Fyodor Dostoevsky’s “First Vision” Account

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Fyodor Dostoevsky, 1876

Fyodor Dostoevsky (1821-1881) was a Russian novelist, writer, and philosopher. He often explored questions of psychology, philosophy, and religion. He wrote many acclaimed novels.

He published a short story in the 1870s in a collection called A Writer’s Diary with the title “The Dream of a Queer Fellow,” also published as The Dream of a Ridiculous Man. As Maria Popova points out, “the story sheds light on Dostoyevsky’s personal spiritual and philosophical bents with extraordinary clarity — perhaps more so than any of his other published works.” As with so much so-called “fiction,” it is perhaps a true reflection of his own deepest intuitions, spiritual experiences, and understandings. Continue reading “Fyodor Dostoevsky’s “First Vision” Account”

Annie Dillard’s “First Vision” Account

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Annie Dillard

Annie Dillard (b. 1945) is an American author of fiction and non-fiction. She won the Pulitzer Prize for General Non-fiction in 1975 for her work Pilgrim at Tinker Creek. This nonfiction book was written in the first-person detailing Dillard’s exploration around her home in Virginia’s Blue Ridge Mountains and her close observation of nature and life.

The following passages comes from that book. The first is her review of passages from another book about congenital blindness and gaining first sight. Continue reading “Annie Dillard’s “First Vision” Account”

Four Types or Stages of Resurrection

It seems to me that there are at least four types of resurrection, or at least four stages of the process of being resurrected, or events that could be considered resurrection. But first, this is according to the understanding of resurrection that I have outlined in previous posts, so if you aren’t familiar with those please take a look. In short, the resurrection is not something that happens to us after biological death, rejoining our dead physical body back to our ego “spirit,” as most of Christianity has come to believe, but rather it is a falling away of the ego psychological “self” and an awakening to the true Self or true Life within us and all things. Continue reading “Four Types or Stages of Resurrection”

John van Ruysbroeck’s “First Vision” Accounts

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John van Ruysbroeck (1293-1381)

John van Ruysbroeck (1293-1381) was a Flemish mystic and writer. He was raised in the Catholic faith, becoming a priest. He is now venerated in the Catholic Church. He was beatified in 1903 by Pope Pius X.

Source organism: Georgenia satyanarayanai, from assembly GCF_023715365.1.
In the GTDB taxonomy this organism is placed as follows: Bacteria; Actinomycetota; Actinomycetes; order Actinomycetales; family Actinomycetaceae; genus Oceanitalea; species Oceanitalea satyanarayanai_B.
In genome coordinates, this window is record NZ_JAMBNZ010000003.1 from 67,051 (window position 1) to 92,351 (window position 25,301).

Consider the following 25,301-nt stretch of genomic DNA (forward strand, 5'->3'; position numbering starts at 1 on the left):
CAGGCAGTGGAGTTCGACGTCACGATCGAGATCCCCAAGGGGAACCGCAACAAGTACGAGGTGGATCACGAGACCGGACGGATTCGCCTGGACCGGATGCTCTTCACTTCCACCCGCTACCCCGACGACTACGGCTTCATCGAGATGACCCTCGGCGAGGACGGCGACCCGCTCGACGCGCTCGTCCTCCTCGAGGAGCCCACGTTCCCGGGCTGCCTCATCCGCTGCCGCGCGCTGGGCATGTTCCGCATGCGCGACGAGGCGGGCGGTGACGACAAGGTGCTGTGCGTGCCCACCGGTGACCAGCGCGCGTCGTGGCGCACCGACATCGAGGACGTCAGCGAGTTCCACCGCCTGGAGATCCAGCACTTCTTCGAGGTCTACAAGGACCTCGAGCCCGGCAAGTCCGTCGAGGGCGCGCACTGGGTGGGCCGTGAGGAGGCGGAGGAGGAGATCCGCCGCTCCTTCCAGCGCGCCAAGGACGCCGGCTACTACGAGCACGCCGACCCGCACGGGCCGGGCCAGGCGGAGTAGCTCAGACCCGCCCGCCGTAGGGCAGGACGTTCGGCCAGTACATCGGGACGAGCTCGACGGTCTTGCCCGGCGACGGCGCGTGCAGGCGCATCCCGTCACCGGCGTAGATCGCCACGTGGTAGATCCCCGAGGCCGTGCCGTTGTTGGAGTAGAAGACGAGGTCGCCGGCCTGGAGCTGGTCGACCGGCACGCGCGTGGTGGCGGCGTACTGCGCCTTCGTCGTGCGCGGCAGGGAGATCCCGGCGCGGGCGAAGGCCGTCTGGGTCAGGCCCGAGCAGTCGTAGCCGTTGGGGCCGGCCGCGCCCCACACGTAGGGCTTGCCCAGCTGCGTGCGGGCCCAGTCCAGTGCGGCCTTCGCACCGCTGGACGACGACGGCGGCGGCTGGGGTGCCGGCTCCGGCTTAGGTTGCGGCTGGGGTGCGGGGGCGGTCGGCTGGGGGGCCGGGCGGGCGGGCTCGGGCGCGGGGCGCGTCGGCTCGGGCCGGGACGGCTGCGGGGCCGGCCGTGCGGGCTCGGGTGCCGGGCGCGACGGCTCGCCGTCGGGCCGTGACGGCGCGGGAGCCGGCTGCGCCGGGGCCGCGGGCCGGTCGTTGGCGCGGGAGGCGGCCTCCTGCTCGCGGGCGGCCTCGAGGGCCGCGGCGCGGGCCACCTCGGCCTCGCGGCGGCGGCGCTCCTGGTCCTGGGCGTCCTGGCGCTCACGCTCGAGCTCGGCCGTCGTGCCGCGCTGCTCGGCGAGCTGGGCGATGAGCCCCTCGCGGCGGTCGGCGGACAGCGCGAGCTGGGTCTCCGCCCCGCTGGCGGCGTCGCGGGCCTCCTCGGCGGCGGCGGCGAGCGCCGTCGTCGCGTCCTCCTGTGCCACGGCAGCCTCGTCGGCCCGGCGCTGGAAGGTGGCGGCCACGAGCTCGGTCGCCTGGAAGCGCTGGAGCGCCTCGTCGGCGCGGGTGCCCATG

The following quote comes from his treatise The Sparkling Stone. Another well-known modern mystic, Evelyn Underhill, described this passage thus: “The old Mystic, sitting under his friendly tree, seems here to be gazing at, and reporting to us the final secrets of that Eternal World.” Continue reading “John van Ruysbroeck’s “First Vision” Accounts”

All-Encompassing Light “First Vision” Accounts

Sometimes “First Vision” experiences are more subtle than others, while still being profoundly moving and life-changing. These can happen quite spontaneously, in any place or situation. The following two accounts come from an archive of over 6,000 first-hand religious or spiritual experiences from all around the world compiled by Sir Alister Hardy and now housed at the Religious Experience Research Centre (RERC) at the University of Wales, Lampeter. Continue reading “All-Encompassing Light “First Vision” Accounts”

Armella Nicolas’s “First Vision” Account

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Portrait of Armella Nicolas, known as “the good Armella” (17th century)
Armella Nicolas (1606-1671) was a serving-maid who lived in France in the 17th century, who came to be held in high veneration in the Catholic church. She could not read or write, but told friends of her spiritual experiences, including sister Jeanne de la Nativite, who wrote down her experiences. The following is one of her recorded experiences: Continue reading “Armella Nicolas’s “First Vision” Account”